The Old Rectory

Kingston,

Isle of Wight

Welcome to my blog

 

An occasional (depending on how busy I am gardening!) comment on beautiful plants or moments as they happen in our garden.

By roses382, Jun 19 2019 06:40PM

After a marathon dead-heading session following yet another rainy day, the compost heap looks as colourful as the garden!

By roses382, Jun 17 2019 07:40PM

Yesterday we opened for the NGS, and it was a very fraught week leading up to it, with gales and heavy rain just as the garden was at it's most vulnerable. I had staked many things earlier in the year, but the combination of rain and wind meant that I spent a good deal of the week propping things back up, or cutting them where damage had occurred. So I was feeling pretty fed up as NGS day dawned wet and windy. But my better half was optimistic and told me it would be fine, and of course, I should have known, he is always right (and I mean always!). The sun nearly came out, the people came, all 314 of them! And although I haven't done the final totting up, in the region of £2700 was made for charity, the NGS of course, and the Brighstone Scouts, who once again did a fantastic job on the teas and scrummy cakes.

A huge thank you to them, and to my band of willing (I hope!) helpers, without whom, we could not open. I am so grateful to you all.

Today I think, the garden has never looked as beautiful. It is that perfect moment before things loosen and slip a little into chaos. So here in celebration of that, are some photos taken today.

By roses382, Jun 3 2019 08:03PM

The walled garden is so bright and colourful at the moment you almost need sunglasses! This is mostly down to the colourful annuals that self-seed prolifically and hence bloom earlier than the ones I sow in spring. At the moment the Californian Poppies are almost neon and the flowers seem huge this year. There is also vivid blue from the Cornflowers, and pinks and reds from the Shirley poppies. I weed the self-sowers out where I don't want them, but they certainly liven things up a bit until the Dahlias and Cosmos get going, and they are great for the bees too. The climbing rose in the background is the beautiful 'Meg'; a gorgeous pinky apricot with rusty red stamens.

By roses382, May 14 2019 03:15PM

The Yew 'people' as we call them, on the lawn at the back of the house, are developing nicely. They were planted 5 years ago, as 5ft. trees, and were originally planned as cones. They have since developed their own distinct personalities, and seem to bring the area to life in a strange way, looming over the space and casting wonderful shadows. They can be seen from the top of the hill above the garden, and are wonderful with a fairytale coating of frost. They are also a favourite nesting site for birds, usually Dunnocks, and as the Yews are trimmed in the Winter, the birds are safe in there, unless a predatory magpie intervenes.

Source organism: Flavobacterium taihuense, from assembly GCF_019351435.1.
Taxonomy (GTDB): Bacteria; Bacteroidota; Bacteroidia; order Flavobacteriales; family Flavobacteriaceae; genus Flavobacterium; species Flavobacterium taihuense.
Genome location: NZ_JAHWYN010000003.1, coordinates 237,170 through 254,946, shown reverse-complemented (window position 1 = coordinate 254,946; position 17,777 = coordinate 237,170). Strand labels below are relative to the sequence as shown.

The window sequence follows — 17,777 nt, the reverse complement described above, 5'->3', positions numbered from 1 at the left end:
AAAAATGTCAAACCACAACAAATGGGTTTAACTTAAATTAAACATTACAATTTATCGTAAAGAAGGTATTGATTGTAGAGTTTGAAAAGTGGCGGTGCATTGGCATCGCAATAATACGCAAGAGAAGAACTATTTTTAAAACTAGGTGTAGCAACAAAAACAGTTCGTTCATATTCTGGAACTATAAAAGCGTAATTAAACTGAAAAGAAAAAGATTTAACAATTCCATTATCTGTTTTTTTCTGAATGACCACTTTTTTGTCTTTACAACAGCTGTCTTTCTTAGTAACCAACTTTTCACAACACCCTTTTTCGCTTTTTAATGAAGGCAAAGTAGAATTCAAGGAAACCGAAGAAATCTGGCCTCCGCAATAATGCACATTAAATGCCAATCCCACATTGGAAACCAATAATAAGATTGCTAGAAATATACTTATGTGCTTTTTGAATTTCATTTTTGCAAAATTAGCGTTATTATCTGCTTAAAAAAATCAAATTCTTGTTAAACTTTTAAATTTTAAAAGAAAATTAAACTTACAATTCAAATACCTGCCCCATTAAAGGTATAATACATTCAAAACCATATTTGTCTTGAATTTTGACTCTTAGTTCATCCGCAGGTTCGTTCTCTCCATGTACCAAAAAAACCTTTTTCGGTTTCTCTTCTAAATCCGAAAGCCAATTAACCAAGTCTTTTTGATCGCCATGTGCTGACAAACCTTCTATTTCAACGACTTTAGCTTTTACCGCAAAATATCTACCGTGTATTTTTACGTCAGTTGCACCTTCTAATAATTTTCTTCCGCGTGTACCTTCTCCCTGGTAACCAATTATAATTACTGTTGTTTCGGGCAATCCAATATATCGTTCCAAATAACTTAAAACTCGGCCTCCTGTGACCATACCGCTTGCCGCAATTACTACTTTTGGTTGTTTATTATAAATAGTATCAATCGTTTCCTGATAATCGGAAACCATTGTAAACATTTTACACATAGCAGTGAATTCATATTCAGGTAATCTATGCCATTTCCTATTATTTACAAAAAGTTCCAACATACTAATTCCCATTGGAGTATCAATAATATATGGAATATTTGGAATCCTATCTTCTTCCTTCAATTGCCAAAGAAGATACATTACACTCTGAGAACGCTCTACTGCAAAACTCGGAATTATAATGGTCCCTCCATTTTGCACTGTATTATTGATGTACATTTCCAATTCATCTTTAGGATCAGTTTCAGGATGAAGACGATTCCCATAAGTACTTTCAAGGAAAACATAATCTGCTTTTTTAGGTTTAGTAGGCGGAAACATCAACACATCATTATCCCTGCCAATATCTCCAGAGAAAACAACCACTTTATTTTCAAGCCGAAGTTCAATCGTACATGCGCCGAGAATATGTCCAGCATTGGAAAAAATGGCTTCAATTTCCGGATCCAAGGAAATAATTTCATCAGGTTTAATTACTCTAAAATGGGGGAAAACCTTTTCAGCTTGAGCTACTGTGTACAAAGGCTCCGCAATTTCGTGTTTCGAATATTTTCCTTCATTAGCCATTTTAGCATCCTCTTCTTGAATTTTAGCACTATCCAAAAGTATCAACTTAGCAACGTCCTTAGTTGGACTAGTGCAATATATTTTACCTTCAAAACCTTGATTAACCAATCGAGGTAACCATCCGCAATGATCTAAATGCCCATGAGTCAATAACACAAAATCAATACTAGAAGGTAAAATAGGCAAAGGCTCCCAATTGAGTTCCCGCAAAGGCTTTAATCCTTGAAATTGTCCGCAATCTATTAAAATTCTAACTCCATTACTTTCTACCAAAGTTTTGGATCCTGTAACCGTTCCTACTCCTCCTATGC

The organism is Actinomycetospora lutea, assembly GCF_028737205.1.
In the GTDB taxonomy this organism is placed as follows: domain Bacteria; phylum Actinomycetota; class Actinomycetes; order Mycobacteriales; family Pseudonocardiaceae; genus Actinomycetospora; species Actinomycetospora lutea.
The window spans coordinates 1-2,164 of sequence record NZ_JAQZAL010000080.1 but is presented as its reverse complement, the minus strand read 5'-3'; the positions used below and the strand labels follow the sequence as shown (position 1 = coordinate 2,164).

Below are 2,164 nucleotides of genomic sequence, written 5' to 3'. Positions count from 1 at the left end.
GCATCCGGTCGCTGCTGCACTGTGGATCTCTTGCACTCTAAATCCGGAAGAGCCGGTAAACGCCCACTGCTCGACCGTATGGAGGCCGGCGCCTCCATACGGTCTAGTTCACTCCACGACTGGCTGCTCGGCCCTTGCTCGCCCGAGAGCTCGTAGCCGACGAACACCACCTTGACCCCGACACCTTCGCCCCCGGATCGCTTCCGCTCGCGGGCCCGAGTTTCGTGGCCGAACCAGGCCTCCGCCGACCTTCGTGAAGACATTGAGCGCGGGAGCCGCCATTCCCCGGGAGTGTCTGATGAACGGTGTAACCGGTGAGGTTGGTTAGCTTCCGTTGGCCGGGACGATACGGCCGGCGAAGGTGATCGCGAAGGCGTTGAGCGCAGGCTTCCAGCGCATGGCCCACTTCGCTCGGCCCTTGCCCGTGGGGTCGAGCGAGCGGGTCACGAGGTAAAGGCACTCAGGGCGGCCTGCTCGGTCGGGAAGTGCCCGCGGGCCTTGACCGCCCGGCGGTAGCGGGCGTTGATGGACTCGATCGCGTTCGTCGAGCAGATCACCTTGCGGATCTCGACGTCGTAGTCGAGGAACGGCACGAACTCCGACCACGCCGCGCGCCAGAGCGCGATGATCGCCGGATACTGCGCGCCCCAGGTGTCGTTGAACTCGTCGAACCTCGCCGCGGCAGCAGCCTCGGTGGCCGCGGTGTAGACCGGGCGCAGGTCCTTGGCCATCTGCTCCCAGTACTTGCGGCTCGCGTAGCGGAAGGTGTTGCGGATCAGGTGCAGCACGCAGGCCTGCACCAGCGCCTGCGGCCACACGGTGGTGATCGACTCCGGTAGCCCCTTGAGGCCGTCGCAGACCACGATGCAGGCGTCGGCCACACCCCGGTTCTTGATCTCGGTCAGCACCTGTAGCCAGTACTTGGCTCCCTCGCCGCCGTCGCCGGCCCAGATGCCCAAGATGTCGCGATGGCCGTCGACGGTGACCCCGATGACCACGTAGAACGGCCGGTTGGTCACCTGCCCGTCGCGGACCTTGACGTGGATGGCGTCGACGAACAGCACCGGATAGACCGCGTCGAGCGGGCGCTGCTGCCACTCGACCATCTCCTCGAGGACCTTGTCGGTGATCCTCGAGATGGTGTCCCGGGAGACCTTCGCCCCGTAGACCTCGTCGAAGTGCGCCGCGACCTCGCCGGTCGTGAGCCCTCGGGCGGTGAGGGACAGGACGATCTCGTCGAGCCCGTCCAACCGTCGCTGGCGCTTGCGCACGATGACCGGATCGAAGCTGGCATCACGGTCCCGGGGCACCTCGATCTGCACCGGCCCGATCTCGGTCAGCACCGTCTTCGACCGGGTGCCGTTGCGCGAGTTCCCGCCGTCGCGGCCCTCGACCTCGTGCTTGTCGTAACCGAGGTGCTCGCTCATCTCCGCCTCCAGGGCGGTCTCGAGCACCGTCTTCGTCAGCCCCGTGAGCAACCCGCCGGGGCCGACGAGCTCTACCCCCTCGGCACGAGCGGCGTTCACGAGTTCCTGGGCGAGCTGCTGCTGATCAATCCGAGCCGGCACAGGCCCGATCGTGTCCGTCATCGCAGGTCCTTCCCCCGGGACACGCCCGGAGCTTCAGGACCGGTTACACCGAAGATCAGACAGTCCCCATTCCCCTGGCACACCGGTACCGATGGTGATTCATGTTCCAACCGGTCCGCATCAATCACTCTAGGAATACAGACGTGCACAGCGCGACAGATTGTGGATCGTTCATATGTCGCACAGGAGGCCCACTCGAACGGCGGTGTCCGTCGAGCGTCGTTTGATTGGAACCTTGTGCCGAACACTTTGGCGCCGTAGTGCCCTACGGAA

In the borders surrounding the Yews, this time of year everything is just about to happen. There are Viburnum opulus 'roseum' , (the Snowball bush), and Tree Lupins just beginning to flower, but otherwise I am enjoying the contrasting greens and the lushness of the Spring growth. It is excting to look forward to a few weeks ahead when the roses and perennials come into their own.

By roses382, May 11 2019 09:04PM

I spend a fair bit of time weeding things out where they have seeded and I don't want them to be, but there are many occasions where the perfect plant puts itself in the perfect place. and when this happens, it usually means the opportunist plant thrives without attention because it has chosen it's ideal growing spot.

The following two photos illustrate this perfectly. The stone steps down to the patio are filled in between with Viola labradorica, Primroses and variations of Lamium maculatum, which mingle and hybridise.

The Lamium is a vigorous spreader, but wonderful groundcover for inhospitable positions such as dry shade, or dry sun, it seems happy anywhere in fact. It is also a great early nectar provider for bees, and flowers for months.

The second image shows the edge of the Fish Pond where the mortar has cracked and various things have found their way here. Hart's Tongue fern, double Feverfew, wild strawberries, the Mexican Daisy - Erigeron karvinskianus, and the white form of Herb Robert, all have somehow seeded themselves vertically with no soil and soften the edges perfectly. The trick with this way of gardening is to know your seedlings and remove anything that might jar - the Feverfew may get too tall for example and then I may intervene. Otherwise I just enjoy the 'happy accidents'.

(The pond, I confess, is looking rather too full of pond weed owing to the fact that Toad-poles are currently prolific and it is almost impossible to extricate weed without them getting trapped in it, so that job will have to wait).

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